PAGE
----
Tailwind CSS vs Bootstrap: Why Tailwind Is Better For Teams

July 14, 2020 · 2 min read

Silver MacBook turned on Photo by Fabian Grohs on Unsplash

I used bootstrap YEARS ago. Then I mostly stopped doing frontend with it and switched to material design for my personal apps.

Until I discovered Tailwind CSS.

Tailwind makes it SO EASY to create beautiful custom designs for web projects. I fell in love with its simplicity.

Recently I needed to pick Bootstrap (v4.5) up again for a client’s project.

Here’s what I like about Bootstrap, and why I’d pick Tailwind CSS again every time.

What I like about Bootstrap

Bootstrap has a lot of pre-styled components. This makes it simple to use when you need something their framework offers. It’s easy to get started and quickly implement a good-looking website.

The components Bootstrap offers look clean and the look-and-feel is customizable through SCSS variables.

Finally, bootstrap is old in web development terms (2011). Many frontend devs already know it.

What Bootstrap is lacking

Bootstrap sucks for custom designs. Making something with pre-styled components is easy. But creating custom designs or custom components is a lot harder. Especially with Bootstrap’s half-baked utility classes you will end up with a weird mix of Bootstrap components, Bootstrap utility classes, and custom CSS classes.

You will need to write custom CSS/SCSS. So you must create rules in your team around this. When should you write custom components, and where should they go? Is this a utility class that goes to top level? Or should this sit right next to the component that uses it?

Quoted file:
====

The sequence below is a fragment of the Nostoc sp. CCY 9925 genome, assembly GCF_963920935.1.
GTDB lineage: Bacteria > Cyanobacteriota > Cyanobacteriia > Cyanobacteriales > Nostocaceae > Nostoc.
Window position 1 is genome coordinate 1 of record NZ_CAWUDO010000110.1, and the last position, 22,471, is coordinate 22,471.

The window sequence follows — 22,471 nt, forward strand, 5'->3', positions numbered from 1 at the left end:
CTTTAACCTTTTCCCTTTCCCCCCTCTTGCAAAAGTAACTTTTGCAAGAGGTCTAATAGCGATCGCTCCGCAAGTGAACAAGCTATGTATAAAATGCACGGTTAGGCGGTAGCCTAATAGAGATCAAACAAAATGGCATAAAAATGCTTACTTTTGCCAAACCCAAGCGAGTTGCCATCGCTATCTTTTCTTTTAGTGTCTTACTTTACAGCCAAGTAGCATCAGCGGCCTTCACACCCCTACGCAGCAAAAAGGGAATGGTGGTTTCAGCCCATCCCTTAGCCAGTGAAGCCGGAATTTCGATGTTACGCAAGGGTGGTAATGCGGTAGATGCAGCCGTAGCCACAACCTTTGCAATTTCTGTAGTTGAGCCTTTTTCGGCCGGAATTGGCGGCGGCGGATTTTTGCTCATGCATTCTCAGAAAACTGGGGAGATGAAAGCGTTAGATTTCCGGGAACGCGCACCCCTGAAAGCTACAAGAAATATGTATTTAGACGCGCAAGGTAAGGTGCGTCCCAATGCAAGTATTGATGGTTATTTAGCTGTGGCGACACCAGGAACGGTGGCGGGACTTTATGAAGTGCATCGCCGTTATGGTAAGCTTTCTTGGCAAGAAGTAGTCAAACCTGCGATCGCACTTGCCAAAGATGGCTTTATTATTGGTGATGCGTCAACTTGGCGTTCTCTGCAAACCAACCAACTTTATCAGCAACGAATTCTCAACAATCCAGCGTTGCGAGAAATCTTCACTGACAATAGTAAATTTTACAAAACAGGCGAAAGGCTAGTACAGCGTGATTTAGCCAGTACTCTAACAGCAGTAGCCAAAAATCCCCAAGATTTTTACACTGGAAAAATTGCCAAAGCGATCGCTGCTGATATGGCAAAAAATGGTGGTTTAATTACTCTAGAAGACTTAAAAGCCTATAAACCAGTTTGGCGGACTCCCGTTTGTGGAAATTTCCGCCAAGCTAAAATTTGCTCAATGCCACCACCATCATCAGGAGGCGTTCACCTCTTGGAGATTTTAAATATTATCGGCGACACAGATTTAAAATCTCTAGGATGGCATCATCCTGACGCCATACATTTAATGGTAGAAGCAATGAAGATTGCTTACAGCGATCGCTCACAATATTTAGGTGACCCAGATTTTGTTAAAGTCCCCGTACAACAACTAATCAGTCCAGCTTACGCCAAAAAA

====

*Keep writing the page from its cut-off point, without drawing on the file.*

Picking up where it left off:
If you want to customize Bootstrap (which you should, otherwise most of the web will look the same), you need to look up Bootstrap’s SCSS variables. Which means you need to learn SCSS and consistently go through their code to find the variables you are looking for (most SCSS variables are not in their docs).

Why I think Tailwind’s upsides outweigh the downsides of a utility-first framework

With Tailwind CSS, starting AND customizing is a breeze. You run npx tailwindcss init and plug the variables you want to write into the tailwind.config.js. Tailwind’s documentation is gorgeous and extensive.

Working in teams becomes easier with Tailwind CSS. You focus on writing and styling components yourself, and new team members only have to learn Tailwind CSS, not SCSS or how you structure your custom CSS.

Sure, your HTML will have many different CSS classes. But anyone familiar with Tailwind will know exactly what each of these classes does.

Finally, I feel like Tailwind is more appropriate in the age of styled components. Bootstrap imposes a certain structure on both your HTML, and your CSS. Tailwind just fits fine with however you structure your Vue/React/Svelte/HTML components.

So should you dump Bootstrap and switch to Tailwind?

Probably not.

But give Tailwind CSS a try.

You might find out you like it.

But only use it for production projects if your team is on the same page and you don’t have any significant drawbacks to using it.

Read on for 5 Rules for Using Shiny New Technologies.